Spain’s centre-right darling, Isabel Diaz Ayuso, regional president of Madrid, received a mixed welcome when she returned to her alma mater last week to be honoured as an illustrious alumna.
It was a small, low-key event, held in the department of communication sciences auditorium where she had studied. Many students passing by or trying to enter the building for class had no idea why police were controlling the entrance or why tens of police cars were surrounding the building. Most of them did not know the regional president was on campus.
But some did; a student feminist group had announced it would protest Ayuso and the university’s decision to honour her. Approximately 150 police officers showed up in response.
Since her re-election as the regional president of Madrid in 2021, Ayuso has become one of Spain’s most popular political leaders—a celebrity status earned by her management of the pandemic and her sassy opposition to the political Left. But it has also made her the target of opponents.
The main organiser of the protests was the student feminist group Libres y Combativas, the feminist branch of the student union. It posted on its website a call to welcome Ayuso with “a massive whistle and a chorus of hundreds of throats calling her a fascist.”
While a small group of twenty students—displaying her party’s youth wing Nuevas Generaciones del Partido Popular (People’s Party New Generations)—welcomed her with a Spanish flag and cheers, hundreds of other students under the leadership of the feminist organisation shouted threats and personal insults, from calling the regional president a murderer to threatening to burn the university’s administrative building.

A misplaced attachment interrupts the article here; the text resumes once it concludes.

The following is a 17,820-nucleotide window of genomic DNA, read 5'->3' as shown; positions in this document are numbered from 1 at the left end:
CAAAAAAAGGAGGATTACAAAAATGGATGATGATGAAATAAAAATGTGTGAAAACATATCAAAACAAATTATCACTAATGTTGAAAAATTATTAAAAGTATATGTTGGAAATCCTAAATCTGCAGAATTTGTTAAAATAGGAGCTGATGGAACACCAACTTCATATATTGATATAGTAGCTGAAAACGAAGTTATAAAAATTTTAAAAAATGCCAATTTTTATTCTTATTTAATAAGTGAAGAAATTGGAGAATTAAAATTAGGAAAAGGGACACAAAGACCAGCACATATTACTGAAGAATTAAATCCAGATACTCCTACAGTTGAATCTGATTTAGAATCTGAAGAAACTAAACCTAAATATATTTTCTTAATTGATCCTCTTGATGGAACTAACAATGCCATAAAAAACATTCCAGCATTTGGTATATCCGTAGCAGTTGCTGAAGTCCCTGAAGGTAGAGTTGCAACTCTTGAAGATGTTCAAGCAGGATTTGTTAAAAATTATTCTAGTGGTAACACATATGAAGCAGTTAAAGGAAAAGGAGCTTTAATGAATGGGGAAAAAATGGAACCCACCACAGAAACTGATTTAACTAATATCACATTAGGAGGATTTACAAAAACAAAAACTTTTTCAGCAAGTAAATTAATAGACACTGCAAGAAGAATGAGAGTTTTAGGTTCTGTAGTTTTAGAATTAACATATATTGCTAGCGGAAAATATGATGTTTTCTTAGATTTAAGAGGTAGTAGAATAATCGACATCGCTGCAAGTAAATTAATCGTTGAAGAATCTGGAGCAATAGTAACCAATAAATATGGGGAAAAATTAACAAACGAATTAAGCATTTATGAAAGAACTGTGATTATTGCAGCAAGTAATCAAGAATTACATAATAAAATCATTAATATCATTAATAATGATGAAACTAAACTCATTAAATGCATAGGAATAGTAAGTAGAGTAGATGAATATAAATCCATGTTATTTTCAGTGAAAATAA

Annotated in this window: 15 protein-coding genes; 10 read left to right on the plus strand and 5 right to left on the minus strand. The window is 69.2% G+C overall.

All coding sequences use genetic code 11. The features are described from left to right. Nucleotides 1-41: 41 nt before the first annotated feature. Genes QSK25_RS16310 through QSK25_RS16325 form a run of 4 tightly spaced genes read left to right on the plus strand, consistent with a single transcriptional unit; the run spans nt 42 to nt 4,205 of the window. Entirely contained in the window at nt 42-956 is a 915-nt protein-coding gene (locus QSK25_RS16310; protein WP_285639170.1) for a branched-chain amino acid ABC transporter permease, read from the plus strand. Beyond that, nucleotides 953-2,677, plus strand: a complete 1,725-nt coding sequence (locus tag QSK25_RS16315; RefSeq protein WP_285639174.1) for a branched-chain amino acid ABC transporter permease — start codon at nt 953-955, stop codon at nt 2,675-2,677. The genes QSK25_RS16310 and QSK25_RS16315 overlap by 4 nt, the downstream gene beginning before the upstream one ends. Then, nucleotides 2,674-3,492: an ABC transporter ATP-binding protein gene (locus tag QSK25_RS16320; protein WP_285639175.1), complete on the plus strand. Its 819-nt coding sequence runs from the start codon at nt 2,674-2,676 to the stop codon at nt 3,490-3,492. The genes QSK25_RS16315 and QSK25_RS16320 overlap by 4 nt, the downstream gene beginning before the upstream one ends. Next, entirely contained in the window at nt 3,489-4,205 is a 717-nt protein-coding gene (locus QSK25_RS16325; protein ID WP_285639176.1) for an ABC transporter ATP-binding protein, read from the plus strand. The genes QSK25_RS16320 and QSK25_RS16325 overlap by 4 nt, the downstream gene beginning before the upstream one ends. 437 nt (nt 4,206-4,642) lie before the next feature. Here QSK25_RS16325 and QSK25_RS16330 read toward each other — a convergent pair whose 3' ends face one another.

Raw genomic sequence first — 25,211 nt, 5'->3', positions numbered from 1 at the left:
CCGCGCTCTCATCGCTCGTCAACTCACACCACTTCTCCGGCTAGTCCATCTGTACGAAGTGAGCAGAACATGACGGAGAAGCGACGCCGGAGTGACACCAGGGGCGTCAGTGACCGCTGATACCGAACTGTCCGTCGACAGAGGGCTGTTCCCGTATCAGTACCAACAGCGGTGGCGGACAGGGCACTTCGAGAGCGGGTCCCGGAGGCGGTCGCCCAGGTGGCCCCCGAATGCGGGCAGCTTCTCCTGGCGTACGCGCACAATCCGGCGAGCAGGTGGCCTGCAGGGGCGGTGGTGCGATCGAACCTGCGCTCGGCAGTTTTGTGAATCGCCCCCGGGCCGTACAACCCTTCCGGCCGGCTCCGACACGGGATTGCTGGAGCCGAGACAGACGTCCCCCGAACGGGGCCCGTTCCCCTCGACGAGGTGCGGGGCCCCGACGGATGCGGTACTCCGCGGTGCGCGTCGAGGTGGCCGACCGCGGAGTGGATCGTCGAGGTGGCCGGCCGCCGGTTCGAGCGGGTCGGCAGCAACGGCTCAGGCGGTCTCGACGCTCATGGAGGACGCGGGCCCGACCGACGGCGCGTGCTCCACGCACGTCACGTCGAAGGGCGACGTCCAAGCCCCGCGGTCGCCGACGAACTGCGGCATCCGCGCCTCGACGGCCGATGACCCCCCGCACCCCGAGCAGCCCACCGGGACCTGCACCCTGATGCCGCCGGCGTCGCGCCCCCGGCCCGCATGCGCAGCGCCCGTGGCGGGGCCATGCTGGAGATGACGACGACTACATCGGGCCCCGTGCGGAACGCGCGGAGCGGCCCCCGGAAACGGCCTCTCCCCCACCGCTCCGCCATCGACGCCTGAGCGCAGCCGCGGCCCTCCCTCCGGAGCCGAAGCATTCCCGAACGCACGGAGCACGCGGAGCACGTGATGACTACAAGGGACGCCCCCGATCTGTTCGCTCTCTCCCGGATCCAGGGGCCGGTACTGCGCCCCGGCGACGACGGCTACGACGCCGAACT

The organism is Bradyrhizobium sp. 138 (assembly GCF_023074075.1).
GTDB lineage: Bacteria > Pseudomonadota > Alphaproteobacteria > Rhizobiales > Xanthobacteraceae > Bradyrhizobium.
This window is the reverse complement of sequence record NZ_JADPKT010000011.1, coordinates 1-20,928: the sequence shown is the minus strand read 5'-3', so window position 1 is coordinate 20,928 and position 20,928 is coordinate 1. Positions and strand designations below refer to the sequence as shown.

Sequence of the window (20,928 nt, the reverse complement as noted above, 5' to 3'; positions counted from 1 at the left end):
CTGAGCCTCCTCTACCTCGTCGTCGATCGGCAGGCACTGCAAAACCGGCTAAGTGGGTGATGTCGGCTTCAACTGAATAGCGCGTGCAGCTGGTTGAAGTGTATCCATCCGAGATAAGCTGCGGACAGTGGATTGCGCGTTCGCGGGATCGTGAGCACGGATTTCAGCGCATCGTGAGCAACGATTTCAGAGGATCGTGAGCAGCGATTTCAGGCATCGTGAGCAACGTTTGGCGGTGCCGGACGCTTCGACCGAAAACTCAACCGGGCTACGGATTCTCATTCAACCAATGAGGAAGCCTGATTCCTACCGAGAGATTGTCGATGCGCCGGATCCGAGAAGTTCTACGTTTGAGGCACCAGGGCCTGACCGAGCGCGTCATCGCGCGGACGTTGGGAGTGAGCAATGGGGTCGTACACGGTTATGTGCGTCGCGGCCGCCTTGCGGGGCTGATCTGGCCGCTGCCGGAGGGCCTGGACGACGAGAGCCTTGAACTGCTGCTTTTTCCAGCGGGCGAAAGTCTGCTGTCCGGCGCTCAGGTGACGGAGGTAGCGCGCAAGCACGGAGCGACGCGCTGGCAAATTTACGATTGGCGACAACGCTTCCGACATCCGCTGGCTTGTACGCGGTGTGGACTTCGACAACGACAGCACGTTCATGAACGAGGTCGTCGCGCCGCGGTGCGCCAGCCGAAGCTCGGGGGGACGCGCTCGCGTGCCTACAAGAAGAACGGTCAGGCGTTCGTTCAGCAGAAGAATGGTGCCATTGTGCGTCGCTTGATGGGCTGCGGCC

“What a pity, what a shame that Ayuso ‘s mother couldn’t have an abortion,” was another chant, according to The Objective.
The Objective also reported that Libres y Combativas receives funding from the ministry of equality. In 2021, the government gave it €10,333.17 in “grants intended to support the associative and foundational movement at the state level.” It received another €10,274 in July 2022 under the same pretext. A generous amount, the news outlet observes, “for an entity that is not known for other initiatives than to demonstrate against the current president of the Community of Madrid.”
Despite its generous funding, the feminist group failed to bring out the multitude of protestors its combative announcement had implied.
But the protests became part of the ceremony itself in the speech by Elisa Lozano, the department’s valedictorian of the 21-22 academic year.
“Today is a very sad day, because when I say Ayuso, I hear applause,” she started the speech.
“Do you know who I want to applaud? My teachers and the Complutense [University]. This is the true Complutense,” she shouted. “Today is a day of mourning. I did not want to come, and I have come to take advantage of my [freedom of] speech.”
She concluded her speech with a derogatory reference to Ayuso’s political party and praise for the protesting students.
Ayuso took the incident calmly, in her own speech remembering her university days as some of the best years of her life and commending the university as a place of diversity.
The tension increased when Ayuso was leaving the building. She was surrounded by a protective police escort and the path to her car was blockaded, but some protestors attempted to break through the police line.
As she drove off, students of different political stripes exchanged shouts and one protester punched another student. The police called for order and the crowd dispersed.
In the days that followed, the government offered no comments on the incident, despite Irene Montero, the equality minister, having recently denounced her own parliamentary opponents as guilty of ‘political violence’ against women.